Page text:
Indian arch-journalist Kuldip Nayar has written his memoir at the age of 89 — Beyond the Lines: an autobiography (Roli Books 2012). He writes about Indian Prime Minister Lal Bahadur Shastri’s death in Tashkent where he had gone to end the 1965 Indo-Pakistan war with a peace accord.
Kuldip was in Tashkent with Shastri: “In a corner of the room, however, on a dressing table, there was an overturned thermos flask. It appeared that Shastri had struggled to open it.
“In 1970, on Shastri’s birth anniversary, his wife Lalita Shastri asked for a probe into his death. The family seemed upset that Jan Muhammad, Ambassador TN Kaul’s cook at the time, had cooked the food, not Ram Nath, his own personal servant”.
The book narrates how on Shastri’s death, Pakistan’s foreign secretary Aziz Ahmed who, together with Zulfikar Ali Bhutto, the foreign minister, was opposed to the Tashkent talks, which they thought was President Ayub Khan’s act of capitulation to India, reported Shastri’s death to Bhutto like this:
“Aziz Ahmad rang Bhutto who was half asleep and heard only the word ‘died’. He apparently asked, ‘Which of the two bastards?’ The late Salmaan Taseer in his book Bhutto: a political biography (Ithaca Press, 1979) tells it differently. Aziz Ahmed said, ‘The bastard’s dead’. Bhutto asked: ‘Which one?’”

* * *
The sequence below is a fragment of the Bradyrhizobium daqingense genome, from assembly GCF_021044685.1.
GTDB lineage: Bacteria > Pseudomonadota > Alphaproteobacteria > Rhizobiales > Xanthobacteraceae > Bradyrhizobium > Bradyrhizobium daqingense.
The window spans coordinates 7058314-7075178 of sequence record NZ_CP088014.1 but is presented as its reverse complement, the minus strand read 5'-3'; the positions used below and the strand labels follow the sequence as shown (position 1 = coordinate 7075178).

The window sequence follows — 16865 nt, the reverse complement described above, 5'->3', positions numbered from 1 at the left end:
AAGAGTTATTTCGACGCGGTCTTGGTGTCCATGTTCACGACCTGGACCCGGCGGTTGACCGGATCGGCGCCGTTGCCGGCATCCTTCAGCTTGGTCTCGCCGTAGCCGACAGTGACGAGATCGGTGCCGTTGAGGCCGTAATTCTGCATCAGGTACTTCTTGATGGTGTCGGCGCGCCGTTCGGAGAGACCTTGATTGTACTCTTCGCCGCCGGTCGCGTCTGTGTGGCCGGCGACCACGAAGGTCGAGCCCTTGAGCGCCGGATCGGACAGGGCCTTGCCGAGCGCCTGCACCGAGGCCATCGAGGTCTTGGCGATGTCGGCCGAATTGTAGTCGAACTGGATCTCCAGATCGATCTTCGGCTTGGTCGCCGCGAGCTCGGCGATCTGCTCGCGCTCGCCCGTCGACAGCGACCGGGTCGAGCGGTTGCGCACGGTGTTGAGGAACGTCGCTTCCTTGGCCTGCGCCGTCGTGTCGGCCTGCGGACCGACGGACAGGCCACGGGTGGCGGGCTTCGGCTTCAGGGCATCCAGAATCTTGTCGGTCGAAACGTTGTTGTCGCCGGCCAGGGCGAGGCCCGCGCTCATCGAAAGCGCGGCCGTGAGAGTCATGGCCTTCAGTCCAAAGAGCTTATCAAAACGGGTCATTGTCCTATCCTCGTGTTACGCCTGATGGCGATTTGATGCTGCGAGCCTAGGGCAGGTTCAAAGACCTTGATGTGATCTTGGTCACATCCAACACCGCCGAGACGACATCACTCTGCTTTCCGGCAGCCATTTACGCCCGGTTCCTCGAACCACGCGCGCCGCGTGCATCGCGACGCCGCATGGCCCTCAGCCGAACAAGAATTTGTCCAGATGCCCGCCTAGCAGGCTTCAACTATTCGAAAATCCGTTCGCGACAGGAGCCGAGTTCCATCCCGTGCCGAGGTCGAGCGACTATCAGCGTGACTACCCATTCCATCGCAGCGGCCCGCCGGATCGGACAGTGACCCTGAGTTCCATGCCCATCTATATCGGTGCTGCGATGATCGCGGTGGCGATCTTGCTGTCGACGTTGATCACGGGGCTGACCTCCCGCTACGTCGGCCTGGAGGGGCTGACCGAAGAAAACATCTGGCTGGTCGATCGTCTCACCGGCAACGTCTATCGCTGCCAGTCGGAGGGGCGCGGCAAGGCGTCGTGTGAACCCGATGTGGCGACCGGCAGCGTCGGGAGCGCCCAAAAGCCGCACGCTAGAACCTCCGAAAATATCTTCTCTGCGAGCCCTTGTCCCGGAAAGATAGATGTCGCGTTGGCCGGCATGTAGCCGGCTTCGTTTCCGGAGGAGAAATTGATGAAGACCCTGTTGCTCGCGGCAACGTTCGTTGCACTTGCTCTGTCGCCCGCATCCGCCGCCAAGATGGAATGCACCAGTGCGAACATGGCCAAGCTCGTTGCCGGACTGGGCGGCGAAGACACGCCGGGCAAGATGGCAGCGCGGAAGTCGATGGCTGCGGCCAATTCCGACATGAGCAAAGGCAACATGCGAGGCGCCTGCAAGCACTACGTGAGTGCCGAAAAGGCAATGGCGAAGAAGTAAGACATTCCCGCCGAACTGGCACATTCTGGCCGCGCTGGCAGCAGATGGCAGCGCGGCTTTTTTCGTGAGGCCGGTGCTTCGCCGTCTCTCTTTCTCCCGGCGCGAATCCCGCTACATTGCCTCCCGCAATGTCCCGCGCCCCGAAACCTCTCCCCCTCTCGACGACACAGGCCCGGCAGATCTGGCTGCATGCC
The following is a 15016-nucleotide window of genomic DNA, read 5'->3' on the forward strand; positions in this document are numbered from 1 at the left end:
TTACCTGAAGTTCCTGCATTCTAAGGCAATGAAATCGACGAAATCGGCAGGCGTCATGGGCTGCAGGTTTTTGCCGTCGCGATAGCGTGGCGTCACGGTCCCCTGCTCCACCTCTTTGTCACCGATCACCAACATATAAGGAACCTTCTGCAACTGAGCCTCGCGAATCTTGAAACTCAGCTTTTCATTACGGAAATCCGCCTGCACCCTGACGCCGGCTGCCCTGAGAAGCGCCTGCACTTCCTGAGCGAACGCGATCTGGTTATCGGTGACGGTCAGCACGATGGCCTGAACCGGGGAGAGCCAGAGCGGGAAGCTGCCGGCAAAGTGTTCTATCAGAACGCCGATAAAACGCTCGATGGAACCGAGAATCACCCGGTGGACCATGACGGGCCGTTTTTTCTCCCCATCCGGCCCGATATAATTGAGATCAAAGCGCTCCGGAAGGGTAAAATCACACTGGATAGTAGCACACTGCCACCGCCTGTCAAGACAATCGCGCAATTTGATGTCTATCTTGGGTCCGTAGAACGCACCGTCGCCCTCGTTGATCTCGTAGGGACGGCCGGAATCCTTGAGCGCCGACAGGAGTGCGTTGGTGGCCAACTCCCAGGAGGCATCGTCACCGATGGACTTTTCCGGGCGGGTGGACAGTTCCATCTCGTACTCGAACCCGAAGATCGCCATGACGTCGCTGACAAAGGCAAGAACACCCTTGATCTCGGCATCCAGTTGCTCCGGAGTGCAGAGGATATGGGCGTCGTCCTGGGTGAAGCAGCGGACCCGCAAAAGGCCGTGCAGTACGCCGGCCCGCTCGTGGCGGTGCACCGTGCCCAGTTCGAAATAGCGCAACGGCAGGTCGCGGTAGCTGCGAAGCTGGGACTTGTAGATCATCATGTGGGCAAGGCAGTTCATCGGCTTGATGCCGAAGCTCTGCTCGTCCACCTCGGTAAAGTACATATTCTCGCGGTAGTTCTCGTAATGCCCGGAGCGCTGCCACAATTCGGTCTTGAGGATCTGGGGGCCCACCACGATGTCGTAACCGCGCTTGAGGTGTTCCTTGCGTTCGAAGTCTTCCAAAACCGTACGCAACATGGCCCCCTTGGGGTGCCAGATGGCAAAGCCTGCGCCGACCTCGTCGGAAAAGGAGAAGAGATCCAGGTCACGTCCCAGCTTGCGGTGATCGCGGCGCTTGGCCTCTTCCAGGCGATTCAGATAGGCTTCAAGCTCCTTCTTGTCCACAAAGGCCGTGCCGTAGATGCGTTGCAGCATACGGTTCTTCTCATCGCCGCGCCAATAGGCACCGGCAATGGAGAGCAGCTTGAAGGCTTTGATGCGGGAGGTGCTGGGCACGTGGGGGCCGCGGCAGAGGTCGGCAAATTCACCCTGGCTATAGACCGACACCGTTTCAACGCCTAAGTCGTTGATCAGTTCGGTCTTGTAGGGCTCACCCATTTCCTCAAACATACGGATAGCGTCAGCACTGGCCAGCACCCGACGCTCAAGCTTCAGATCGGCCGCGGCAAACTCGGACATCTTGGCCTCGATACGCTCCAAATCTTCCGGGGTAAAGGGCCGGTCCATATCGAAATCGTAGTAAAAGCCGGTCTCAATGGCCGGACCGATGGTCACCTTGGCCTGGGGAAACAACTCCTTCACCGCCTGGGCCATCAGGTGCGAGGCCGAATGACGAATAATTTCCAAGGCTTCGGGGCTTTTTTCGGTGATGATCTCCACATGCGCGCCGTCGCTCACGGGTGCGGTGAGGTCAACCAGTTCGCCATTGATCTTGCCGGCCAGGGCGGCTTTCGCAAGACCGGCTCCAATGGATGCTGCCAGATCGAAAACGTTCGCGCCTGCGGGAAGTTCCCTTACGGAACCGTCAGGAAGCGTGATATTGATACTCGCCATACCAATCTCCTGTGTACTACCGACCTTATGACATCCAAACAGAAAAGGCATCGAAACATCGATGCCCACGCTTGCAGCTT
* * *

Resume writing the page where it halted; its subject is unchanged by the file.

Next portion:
The murder of Gandhi was no mystery although AG Noorani tells us there was an effort at a cover-up. Mohammad Ali Jinnah died by the wayside in Karachi while being brought back from Quetta in a ramshackle Red Cross truck which broke down. Now, MQM’s Altaf Hussain claims knowing that he was killed by opponents within his party.
Was Fatima Jinnah killed too? Officially, no. Sharifuddin Pirzada, former attorney general of Pakistan and ‘honorary’ secretary of Jinnah from 1941 to 1944, revealed that Fatima Jinnah was killed by her cook in 1967.
The late would-be Begum of Bhopal wrote in her memoir Abida Sultaan: Memoirs of a Rebel Princess (OUP 2003): “I found Miss Jinnah lying surrounded with blocks of ice. There were blue patches on her face, mainly the left eye. There was some blood on the covering sheet, but I could not detect whether it had come out from the ear, nose or mouth”.
Pakistan’s prime minister Huseyn Shaheed Suhrawardy is supposed to have been killed by Field Marshal Ayub in 1963. In the introduction of Suhrawardy’s posthumously published memoir Memoirs of Huseyn Shaheed Suhrawardy (OUP, 2009), the following account is recorded:
“Suhrawardy’s doctor advised him to receive heart treatment. He went to London to recuperate at the home of his son, Rashid. From London he returned to Beirut in November and was planning to undergo an overdue hernia operation in Zurich.
“Suhrawardy expired in his hotel suite in the early hours of December 5, 1963. At 3:00 am he had a sudden heart attack and, as he tried to contact one of his Lebanese friends on the telephone, the receiver fell from his hand”.
Ayub’s foreign minister, Bhutto, is supposed to have sent Suhrawardy a warning: “Tell Suhrawardy not to try and return to Pakistan, otherwise I shall make sure personally that he never sets foot on its soil”.
Before his death, an intelligence official told Suhrawardy’s daughter, “Tell your father to take great care of himself. The word is going round that they are out to get him”. Three days later, he was dead.
We know General Ziaul Haq and the judges killed Bhutto; we don’t know who killed Zia. We still don’t know who killed Prime Minister Liaquat Ali Khan.
Published in The Express Tribune, September 16th, 2012.